LONG ISLAND, NY – Life-long Massapequa resident Renee Stegner, married with three children of her own, admits to not knowing much about the history of the Fresh Air Fund organization until random chance introduced her to its benevolence.
“I remember growing up and seeing the commercials on TV, but then I got older and forgot about it,” she said. “But then, two years ago my husband and youngest daughter were volunteering at a Massapequa Soccer Club tournament, and they were handing out Fresh Air Fund flyers there. My daughter read one, and she asked if we could do this.”
Stegners went through the Fund’s extensive-yet-speedy application process, and soon found themselves matched up with a new house guest.
“My youngest, Julia, who is eight years-old, wanted a girl about her age, so the Fund matched us up with a fourth-grade girl named Kyah Beckles from the Bedford-Stuyvesant section of Brooklyn,” Stegner said. “The little girl was very much at home, and she loved being here…we went to the beach club, movies, block parties, played on our trampoline…she just fit right in and felt very comfortable. Kyah and Julia were inseparable.”
But while little Kyah, who lives with her hard-working single mother and brother, greatly enjoyed her visit to the suburbs of Massapequa, there were a few frightening instances of culture shock for the child that possibly serve to illustrate the difficulties she faces in her normal, daily life at home.
“One of the first nights in July that she was here, she was outside and heard fireworks and got scared…she thought they were gunshots,” she said. “I mean she got really scared.”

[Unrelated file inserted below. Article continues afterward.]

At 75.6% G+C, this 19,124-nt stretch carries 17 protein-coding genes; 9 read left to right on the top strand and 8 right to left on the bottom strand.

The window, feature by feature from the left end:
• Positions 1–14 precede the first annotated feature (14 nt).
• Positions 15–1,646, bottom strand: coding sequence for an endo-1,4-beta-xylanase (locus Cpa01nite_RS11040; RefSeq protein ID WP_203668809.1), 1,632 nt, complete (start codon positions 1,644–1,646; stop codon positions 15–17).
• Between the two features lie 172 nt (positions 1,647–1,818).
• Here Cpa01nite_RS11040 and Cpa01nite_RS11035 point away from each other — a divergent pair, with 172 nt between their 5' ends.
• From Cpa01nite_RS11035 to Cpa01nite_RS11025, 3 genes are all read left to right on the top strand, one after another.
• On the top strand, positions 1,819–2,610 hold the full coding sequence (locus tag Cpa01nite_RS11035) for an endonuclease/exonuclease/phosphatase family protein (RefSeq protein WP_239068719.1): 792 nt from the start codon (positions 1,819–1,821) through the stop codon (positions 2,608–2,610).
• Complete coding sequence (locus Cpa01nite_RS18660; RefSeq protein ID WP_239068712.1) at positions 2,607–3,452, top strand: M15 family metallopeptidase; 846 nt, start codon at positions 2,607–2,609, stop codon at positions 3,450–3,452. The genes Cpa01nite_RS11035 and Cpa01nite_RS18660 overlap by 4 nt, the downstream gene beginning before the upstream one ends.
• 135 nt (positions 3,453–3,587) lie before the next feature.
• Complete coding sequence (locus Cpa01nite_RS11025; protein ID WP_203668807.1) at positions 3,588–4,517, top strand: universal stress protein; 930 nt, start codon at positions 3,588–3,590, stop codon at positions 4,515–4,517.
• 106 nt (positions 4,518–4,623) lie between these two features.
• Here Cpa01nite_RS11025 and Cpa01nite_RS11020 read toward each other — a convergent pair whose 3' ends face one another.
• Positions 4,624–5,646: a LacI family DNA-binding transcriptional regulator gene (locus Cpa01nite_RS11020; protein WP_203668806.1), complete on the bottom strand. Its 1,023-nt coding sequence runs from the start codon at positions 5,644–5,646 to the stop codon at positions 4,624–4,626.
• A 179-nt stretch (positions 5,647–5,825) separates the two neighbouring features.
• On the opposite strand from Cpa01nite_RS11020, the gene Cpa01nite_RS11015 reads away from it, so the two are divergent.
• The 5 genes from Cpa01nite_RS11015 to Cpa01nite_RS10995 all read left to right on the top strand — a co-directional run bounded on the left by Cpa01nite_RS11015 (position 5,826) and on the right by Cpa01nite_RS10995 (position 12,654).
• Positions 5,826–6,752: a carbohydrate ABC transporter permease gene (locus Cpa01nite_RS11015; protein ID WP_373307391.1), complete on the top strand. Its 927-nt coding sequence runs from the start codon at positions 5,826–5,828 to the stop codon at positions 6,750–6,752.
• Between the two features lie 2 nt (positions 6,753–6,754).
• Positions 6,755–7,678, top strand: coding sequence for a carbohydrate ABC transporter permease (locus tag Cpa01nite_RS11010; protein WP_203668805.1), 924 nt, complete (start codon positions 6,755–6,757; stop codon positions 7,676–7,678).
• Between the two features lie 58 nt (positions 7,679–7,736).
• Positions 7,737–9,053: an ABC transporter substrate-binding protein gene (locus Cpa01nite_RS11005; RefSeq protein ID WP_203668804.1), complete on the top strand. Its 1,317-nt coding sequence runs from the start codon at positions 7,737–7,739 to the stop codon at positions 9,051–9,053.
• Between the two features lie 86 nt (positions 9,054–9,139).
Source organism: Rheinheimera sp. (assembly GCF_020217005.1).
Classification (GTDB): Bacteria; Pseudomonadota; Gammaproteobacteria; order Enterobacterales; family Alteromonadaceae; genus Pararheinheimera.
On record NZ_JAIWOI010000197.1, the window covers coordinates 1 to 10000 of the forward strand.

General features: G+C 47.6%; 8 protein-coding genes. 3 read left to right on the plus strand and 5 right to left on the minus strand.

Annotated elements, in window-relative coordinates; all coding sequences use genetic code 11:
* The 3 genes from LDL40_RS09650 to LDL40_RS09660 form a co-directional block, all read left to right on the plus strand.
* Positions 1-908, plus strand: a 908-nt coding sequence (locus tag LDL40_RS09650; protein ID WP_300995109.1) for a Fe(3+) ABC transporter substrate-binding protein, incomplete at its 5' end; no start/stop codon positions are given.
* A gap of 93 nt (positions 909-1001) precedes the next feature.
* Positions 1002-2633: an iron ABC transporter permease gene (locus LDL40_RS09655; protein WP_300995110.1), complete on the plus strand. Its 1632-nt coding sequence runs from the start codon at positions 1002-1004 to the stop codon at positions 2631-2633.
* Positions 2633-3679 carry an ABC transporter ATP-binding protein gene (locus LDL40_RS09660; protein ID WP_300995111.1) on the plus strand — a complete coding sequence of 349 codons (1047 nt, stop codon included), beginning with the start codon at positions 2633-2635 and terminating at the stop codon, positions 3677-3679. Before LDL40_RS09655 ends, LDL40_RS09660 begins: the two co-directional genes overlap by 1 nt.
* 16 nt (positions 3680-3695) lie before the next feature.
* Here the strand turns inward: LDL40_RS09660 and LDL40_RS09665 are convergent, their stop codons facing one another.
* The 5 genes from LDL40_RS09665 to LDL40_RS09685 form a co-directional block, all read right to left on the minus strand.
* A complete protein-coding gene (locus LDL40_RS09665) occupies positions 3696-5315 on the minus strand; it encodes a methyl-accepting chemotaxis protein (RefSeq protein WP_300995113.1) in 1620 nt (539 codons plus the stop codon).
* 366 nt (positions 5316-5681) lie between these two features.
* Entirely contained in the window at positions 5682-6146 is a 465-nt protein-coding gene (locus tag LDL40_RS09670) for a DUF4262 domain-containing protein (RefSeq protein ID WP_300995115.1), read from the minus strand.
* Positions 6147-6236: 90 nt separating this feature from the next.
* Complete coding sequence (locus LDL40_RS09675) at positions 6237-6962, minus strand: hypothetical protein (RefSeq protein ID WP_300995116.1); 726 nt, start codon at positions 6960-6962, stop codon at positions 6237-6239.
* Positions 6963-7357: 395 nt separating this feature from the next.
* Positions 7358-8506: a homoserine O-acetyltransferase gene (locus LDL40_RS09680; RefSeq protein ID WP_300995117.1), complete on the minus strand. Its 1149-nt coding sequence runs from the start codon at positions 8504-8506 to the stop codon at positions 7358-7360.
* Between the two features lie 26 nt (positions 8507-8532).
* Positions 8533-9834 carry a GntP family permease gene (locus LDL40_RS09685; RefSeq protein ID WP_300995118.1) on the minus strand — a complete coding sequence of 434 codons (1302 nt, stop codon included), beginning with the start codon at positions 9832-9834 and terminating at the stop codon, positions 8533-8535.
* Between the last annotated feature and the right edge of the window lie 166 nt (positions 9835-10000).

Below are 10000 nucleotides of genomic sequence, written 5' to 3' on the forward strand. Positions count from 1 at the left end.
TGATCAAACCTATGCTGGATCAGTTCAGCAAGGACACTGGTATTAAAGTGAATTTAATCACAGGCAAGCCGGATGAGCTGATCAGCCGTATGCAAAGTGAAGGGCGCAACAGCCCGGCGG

The Stegners have been a host family for Kyah for three years now, and plan on continuing. However, the relationship between Kyah and the Stegners has transcended the confines of the Fresh Air Fund program, with the two families keeping in regular contact and arranging for additional visits for Kyah to Massapequa, who has indeed become a member of the household.
Stegner said that her family’s participation in the Fresh Air Fund was itself a breath of fresh air for all involved; not only for Kyah, but as a valuable life lesson for her own kids as well.
“This is the reason that you do it… to show someone that there are people out there that care, that can show you a very positive way of life,” she said. “And I wanted my children to see what goes on outside of this bubble in Massapequa. They can read all the books, they can watch the news on TV, but unless you’re really close to somebody, and really have an emotional investment in them, I don’t think you can really understand what some people go through day-to-day.”
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